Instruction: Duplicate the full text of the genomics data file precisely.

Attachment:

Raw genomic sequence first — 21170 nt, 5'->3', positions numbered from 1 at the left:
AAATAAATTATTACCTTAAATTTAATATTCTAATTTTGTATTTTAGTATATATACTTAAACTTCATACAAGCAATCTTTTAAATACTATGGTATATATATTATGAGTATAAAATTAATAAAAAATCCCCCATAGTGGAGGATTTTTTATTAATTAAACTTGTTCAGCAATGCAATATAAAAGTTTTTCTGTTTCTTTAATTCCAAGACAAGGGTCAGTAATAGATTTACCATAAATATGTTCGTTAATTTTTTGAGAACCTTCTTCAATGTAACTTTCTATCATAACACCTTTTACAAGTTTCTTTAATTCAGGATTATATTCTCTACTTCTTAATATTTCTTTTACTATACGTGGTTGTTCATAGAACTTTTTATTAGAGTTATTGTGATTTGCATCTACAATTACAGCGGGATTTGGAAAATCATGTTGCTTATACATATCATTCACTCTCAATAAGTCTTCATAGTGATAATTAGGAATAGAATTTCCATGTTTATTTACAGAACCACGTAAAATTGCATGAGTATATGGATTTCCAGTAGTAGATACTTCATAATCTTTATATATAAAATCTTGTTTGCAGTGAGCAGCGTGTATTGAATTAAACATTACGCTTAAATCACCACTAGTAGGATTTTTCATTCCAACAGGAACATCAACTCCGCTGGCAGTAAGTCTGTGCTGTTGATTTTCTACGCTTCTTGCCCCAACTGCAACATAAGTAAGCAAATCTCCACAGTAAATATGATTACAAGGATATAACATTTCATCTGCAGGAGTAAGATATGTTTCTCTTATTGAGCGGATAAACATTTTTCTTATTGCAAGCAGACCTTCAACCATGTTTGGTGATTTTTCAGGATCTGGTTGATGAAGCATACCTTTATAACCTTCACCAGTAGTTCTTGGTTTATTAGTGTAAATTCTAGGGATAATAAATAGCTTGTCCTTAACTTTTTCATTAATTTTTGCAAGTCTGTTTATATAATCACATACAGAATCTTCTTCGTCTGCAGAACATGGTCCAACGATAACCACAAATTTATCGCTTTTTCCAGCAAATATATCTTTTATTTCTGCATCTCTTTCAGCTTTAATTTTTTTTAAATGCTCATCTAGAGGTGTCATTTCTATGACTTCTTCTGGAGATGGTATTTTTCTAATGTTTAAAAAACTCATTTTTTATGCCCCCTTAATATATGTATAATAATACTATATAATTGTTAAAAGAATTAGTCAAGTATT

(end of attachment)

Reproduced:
Raw genomic sequence first — 21170 nt, 5'->3', positions numbered from 1 at the left:
AAATAAATTATTACCTTAAATTTAATATTCTAATTTTGTATTTTAGTATATATACTTAAACTTCATACAAGCAATCTTTTAAATACTATGGTATATATATTATGAGTATAAAATTAATAAAAAATCCCCCATAGTGGAGGATTTTTTATTAATTAAACTTGTTCAGCAATGCAATATAAAAGTTTTTCTGTTTCTTTAATTCCAAGACAAGGGTCAGTAATAGATTTACCATAAATATGTTCGTTAATTTTTTGAGAACCTTCTTCAATGTAACTTTCTATCATAACACCTTTTACAAGTTTCTTTAATTCAGGATTATATTCTCTACTTCTTAATATTTCTTTTACTATACGTGGTTGTTCATAGAACTTTTTATTAGAGTTATTGTGATTTGCATCTACAATTACAGCGGGATTTGGAAAATCATGTTGCTTATACATATCATTCACTCTCAATAAGTCTTCATAGTGATAATTAGGAATAGAATTTCCATGTTTATTTACAGAACCACGTAAAATTGCATGAGTATATGGATTTCCAGTAGTAGATACTTCATAATCTTTATATATAAAATCTTGTTTGCAGTGAGCAGCGTGTATTGAATTAAACATTACGCTTAAATCACCACTAGTAGGATTTTTCATTCCAACAGGAACATCAACTCCGCTGGCAGTAAGTCTGTGCTGTTGATTTTCTACGCTTCTTGCCCCAACTGCAACATAAGTAAGCAAATCTCCACAGTAAATATGATTACAAGGATATAACATTTCATCTGCAGGAGTAAGATATGTTTCTCTTATTGAGCGGATAAACATTTTTCTTATTGCAAGCAGACCTTCAACCATGTTTGGTGATTTTTCAGGATCTGGTTGATGAAGCATACCTTTATAACCTTCACCAGTAGTTCTTGGTTTATTAGTGTAAATTCTAGGGATAATAAATAGCTTGTCCTTAACTTTTTCATTAATTTTTGCAAGTCTGTTTATATAATCACATACAGAATCTTCTTCGTCTGCAGAACATGGTCCAACGATAACCACAAATTTATCGCTTTTTCCAGCAAATATATCTTTTATTTCTGCATCTCTTTCAGCTTTAATTTTTTTTAAATGCTCATCTAGAGGTGTCATTTCTATGACTTCTTCTGGAGATGGTATTTTTCTAATGTTTAAAAAACTCATTTTTTATGCCCCCTTAATATATGTATAATAATACTATATAATTGTTAAAAGAATTAGTCAAGTATT